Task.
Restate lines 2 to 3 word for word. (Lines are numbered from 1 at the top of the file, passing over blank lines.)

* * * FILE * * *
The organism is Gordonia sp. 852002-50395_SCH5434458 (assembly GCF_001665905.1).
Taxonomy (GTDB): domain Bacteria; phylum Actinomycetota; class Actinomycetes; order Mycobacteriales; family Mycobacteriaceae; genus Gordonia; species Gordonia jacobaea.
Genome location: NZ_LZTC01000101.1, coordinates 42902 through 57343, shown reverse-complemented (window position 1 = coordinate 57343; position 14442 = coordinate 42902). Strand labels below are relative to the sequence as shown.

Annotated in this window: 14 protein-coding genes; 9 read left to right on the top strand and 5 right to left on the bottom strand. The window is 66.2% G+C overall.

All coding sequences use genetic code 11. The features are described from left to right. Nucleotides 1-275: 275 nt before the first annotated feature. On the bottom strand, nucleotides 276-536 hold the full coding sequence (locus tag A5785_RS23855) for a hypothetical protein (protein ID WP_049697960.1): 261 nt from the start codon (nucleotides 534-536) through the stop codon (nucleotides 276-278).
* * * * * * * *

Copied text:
Taxonomy (GTDB): domain Bacteria; phylum Actinomycetota; class Actinomycetes; order Mycobacteriales; family Mycobacteriaceae; genus Gordonia; species Gordonia jacobaea.
Genome location: NZ_LZTC01000101.1, coordinates 42902 through 57343, shown reverse-complemented (window position 1 = coordinate 57343; position 14442 = coordinate 42902). Strand labels below are relative to the sequence as shown.